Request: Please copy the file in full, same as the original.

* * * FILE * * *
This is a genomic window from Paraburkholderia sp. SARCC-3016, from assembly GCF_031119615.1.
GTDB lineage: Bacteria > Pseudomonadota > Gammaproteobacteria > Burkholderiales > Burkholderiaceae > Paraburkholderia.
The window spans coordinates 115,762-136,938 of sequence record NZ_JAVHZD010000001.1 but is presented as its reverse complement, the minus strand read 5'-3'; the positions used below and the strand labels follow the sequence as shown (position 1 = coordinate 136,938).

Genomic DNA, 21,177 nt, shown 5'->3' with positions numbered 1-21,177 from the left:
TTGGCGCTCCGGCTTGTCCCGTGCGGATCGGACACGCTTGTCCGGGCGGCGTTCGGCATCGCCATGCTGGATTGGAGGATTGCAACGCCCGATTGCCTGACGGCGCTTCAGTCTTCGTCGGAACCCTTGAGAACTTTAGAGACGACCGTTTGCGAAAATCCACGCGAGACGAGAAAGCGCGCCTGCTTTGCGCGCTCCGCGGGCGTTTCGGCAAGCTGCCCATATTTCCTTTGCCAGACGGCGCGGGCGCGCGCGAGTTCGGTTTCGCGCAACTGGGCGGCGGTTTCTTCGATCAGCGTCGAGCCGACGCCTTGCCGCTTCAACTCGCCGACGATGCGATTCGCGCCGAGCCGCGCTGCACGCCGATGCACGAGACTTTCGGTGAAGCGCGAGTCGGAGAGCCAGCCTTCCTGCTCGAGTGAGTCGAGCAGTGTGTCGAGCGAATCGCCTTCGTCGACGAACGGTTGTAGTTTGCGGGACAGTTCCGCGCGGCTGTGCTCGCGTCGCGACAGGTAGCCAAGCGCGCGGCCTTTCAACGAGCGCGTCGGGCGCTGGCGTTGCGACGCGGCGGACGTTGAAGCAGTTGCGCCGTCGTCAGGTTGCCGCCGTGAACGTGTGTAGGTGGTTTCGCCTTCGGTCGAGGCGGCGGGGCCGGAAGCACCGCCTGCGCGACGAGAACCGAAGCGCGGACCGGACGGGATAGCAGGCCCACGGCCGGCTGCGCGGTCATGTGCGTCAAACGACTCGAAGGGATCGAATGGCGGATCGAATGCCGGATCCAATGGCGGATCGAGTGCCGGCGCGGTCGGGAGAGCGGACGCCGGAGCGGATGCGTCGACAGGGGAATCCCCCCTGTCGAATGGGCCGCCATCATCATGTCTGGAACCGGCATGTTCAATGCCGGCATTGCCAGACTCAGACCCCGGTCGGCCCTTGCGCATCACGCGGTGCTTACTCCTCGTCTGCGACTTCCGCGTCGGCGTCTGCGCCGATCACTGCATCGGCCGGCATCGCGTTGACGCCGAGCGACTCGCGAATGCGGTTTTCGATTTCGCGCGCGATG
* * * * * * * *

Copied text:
This is a genomic window from Paraburkholderia sp. SARCC-3016, from assembly GCF_031119615.1.
GTDB lineage: Bacteria > Pseudomonadota > Gammaproteobacteria > Burkholderiales > Burkholderiaceae > Paraburkholderia.
The window spans coordinates 115,762-136,938 of sequence record NZ_JAVHZD010000001.1 but is presented as its reverse complement, the minus strand read 5'-3'; the positions used below and the strand labels follow the sequence as shown (position 1 = coordinate 136,938).

Genomic DNA, 21,177 nt, shown 5'->3' with positions numbered 1-21,177 from the left:
TTGGCGCTCCGGCTTGTCCCGTGCGGATCGGACACGCTTGTCCGGGCGGCGTTCGGCATCGCCATGCTGGATTGGAGGATTGCAACGCCCGATTGCCTGACGGCGCTTCAGTCTTCGTCGGAACCCTTGAGAACTTTAGAGACGACCGTTTGCGAAAATCCACGCGAGACGAGAAAGCGCGCCTGCTTTGCGCGCTCCGCGGGCGTTTCGGCAAGCTGCCCATATTTCCTTTGCCAGACGGCGCGGGCGCGCGCGAGTTCGGTTTCGCGCAACTGGGCGGCGGTTTCTTCGATCAGCGTCGAGCCGACGCCTTGCCGCTTCAACTCGCCGACGATGCGATTCGCGCCGAGCCGCGCTGCACGCCGATGCACGAGACTTTCGGTGAAGCGCGAGTCGGAGAGCCAGCCTTCCTGCTCGAGTGAGTCGAGCAGTGTGTCGAGCGAATCGCCTTCGTCGACGAACGGTTGTAGTTTGCGGGACAGTTCCGCGCGGCTGTGCTCGCGTCGCGACAGGTAGCCAAGCGCGCGGCCTTTCAACGAGCGCGTCGGGCGCTGGCGTTGCGACGCGGCGGACGTTGAAGCAGTTGCGCCGTCGTCAGGTTGCCGCCGTGAACGTGTGTAGGTGGTTTCGCCTTCGGTCGAGGCGGCGGGGCCGGAAGCACCGCCTGCGCGACGAGAACCGAAGCGCGGACCGGACGGGATAGCAGGCCCACGGCCGGCTGCGCGGTCATGTGCGTCAAACGACTCGAAGGGATCGAATGGCGGATCGAATGCCGGATCCAATGGCGGATCGAGTGCCGGCGCGGTCGGGAGAGCGGACGCCGGAGCGGATGCGTCGACAGGGGAATCCCCCCTGTCGAATGGGCCGCCATCATCATGTCTGGAACCGGCATGTTCAATGCCGGCATTGCCAGACTCAGACCCCGGTCGGCCCTTGCGCATCACGCGGTGCTTACTCCTCGTCTGCGACTTCCGCGTCGGCGTCTGCGCCGATCACTGCATCGGCCGGCATCGCGTTGACGCCGAGCGACTCGCGAATGCGGTTTTCGATTTCGCGCGCGATG